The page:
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Getting Square with the 3:4:5 Triangle

Getting Square with the 3:4:5 TriangleThis post may be a bit on the math nerd side, but sometimes in construction, a math nerd is the one who makes the difference between a building falling down, and one that lasts a hundred years.

Old houses are notoriously void of right angles. They have shifted and settled over the years, and nothing is either plumb or level. But I’m going to teach you how to remedy that.

I’ll admit that math was not my finest subject in school. I’m a much more visual person and a page full of numbers does nothing for my artistic sensibilities. But there was one math course that made a bit of sense to me. Geometry. In building and remodeling, geometry can be your best friend. (I apologize if this is starting to sound like an after-school special.)

The 3:4:5 Triangle

Do you remember the Pythagorean theorem? Neither do I. But the 3:4:5 triangle is the layman’s substitute for the Pythagorean theorem. The 3:4:5 triangle is the best way I know to determine with absolutely certainty that an angle is 90 degrees. This rule says that if one side of a triangle measures 3 and the adjacent side measures 4, then the diagonal between those two points must measure 5 in order for it to be a right triangle. Confused yet?

It could be 3 mm, 3 inches, 3 feet or 3 miles. It doesn’t matter the unit of measurement you use as long as you stick with the 3:4:5 ratio. And you can also use multiples of 3:4:5 like 6:8:10 or 9:12:15. Use whichever you want though 3:4:5 is the easiest to remember.

Are you building a deck, framing a wall, laying tile? Almost every project in construction requires right angles at some point. And with the 3:4:5 triangle you can find your right angles without any complicated calculations.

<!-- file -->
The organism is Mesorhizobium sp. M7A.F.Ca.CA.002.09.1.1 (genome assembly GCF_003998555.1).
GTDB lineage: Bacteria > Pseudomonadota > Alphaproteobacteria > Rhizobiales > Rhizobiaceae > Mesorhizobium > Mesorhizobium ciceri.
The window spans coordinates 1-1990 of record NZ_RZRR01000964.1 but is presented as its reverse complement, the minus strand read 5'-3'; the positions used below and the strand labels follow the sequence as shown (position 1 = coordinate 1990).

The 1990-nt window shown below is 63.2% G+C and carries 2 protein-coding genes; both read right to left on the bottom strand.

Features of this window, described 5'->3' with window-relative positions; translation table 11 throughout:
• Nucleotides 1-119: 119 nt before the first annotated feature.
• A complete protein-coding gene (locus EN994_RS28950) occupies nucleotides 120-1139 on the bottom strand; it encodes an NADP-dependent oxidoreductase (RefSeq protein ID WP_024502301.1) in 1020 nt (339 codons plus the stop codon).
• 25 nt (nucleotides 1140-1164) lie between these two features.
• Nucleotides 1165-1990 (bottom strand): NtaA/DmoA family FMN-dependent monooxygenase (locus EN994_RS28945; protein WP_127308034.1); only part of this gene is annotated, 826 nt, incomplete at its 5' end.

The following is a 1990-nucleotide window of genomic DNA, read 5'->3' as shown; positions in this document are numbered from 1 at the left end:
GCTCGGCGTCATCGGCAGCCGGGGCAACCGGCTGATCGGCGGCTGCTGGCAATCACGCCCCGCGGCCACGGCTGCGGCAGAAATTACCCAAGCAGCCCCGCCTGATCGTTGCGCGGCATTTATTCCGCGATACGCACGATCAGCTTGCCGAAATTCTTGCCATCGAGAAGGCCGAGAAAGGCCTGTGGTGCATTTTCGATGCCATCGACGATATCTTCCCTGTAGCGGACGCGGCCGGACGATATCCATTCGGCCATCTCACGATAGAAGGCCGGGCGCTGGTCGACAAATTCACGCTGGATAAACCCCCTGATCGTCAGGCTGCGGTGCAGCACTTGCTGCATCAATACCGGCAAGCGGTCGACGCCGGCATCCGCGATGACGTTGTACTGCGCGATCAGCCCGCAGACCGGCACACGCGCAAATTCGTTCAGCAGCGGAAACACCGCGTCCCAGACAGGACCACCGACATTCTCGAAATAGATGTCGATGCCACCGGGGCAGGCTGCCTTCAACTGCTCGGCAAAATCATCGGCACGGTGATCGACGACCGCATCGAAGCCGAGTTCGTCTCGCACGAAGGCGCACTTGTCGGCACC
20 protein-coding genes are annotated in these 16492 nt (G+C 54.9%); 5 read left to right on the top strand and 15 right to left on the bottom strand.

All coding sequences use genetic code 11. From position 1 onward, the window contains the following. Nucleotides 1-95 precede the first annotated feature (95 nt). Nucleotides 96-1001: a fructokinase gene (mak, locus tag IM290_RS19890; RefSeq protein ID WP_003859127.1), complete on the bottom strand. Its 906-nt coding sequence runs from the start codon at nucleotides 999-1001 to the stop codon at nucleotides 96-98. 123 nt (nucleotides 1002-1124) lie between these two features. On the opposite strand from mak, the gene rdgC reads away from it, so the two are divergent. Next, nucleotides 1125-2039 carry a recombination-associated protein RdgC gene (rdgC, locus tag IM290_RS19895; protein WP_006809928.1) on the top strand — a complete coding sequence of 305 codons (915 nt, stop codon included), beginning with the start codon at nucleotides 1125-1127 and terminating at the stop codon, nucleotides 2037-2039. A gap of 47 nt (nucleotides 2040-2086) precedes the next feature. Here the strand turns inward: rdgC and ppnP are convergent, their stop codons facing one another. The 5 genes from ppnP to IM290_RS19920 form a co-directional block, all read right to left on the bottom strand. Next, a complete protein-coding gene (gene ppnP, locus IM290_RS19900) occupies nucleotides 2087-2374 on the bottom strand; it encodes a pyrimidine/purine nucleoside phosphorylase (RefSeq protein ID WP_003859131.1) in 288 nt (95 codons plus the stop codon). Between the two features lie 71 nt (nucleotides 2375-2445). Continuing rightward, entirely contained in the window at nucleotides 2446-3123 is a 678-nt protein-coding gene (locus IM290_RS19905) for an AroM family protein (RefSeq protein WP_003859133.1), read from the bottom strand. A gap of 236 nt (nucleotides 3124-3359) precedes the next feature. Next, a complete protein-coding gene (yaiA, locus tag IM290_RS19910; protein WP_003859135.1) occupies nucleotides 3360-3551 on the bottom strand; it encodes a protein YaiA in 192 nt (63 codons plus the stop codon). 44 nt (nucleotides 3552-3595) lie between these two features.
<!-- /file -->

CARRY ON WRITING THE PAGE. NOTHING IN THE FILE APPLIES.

How to Use It

Pick one leg of your project and measure out 3 feet from the corner. Put a mark on the board at the 3 feet point. Now, measure the adjacent board from the same corner to 4 feet and put a mark there. Then, measure the distance between the two marks. If it is 5 feet, then you have a perfectly square corner. Congratulations! If the measurement is less than 5 feet, the angle is too small (<90 degrees) and needs to be opened up a bit. If it is more than 5 feet, the angle is too big (>90 degrees) and needs to be closed some.

This handy trick will save you from making some big mistakes down the road. It is the most helpful piece of math and I know, other than 1+1=2, and I use it almost every week. Hopefully now you won’t have to guess if your projects are square. Using the 3:4:5 triangle you can know for certain.

What other helpful math tricks do you use in construction that we might not know about?

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10 thoughts on “Getting Square with the 3:4:5 Triangle

  1. that is what I was looking for I knew how to do a 3,4,5 but I had no idea what it was used for thanks I’m a new student at the anaconda job corps in here for carpentry thanks man

  2. good info ima machist so 345 is 30/60/90 witch is 6/12 roof and a 12/ 12 is 45/45/90 my question is what pitch is the old victorion houses ..what is that called this not a test I did with friend a 6/12 and 12/12 you people crazy ill never do yhat again see ya

  3. Yes, 3,4,5 is the one of my favorites to. A great place to start and when possible follow up with a corner to corner measurement!

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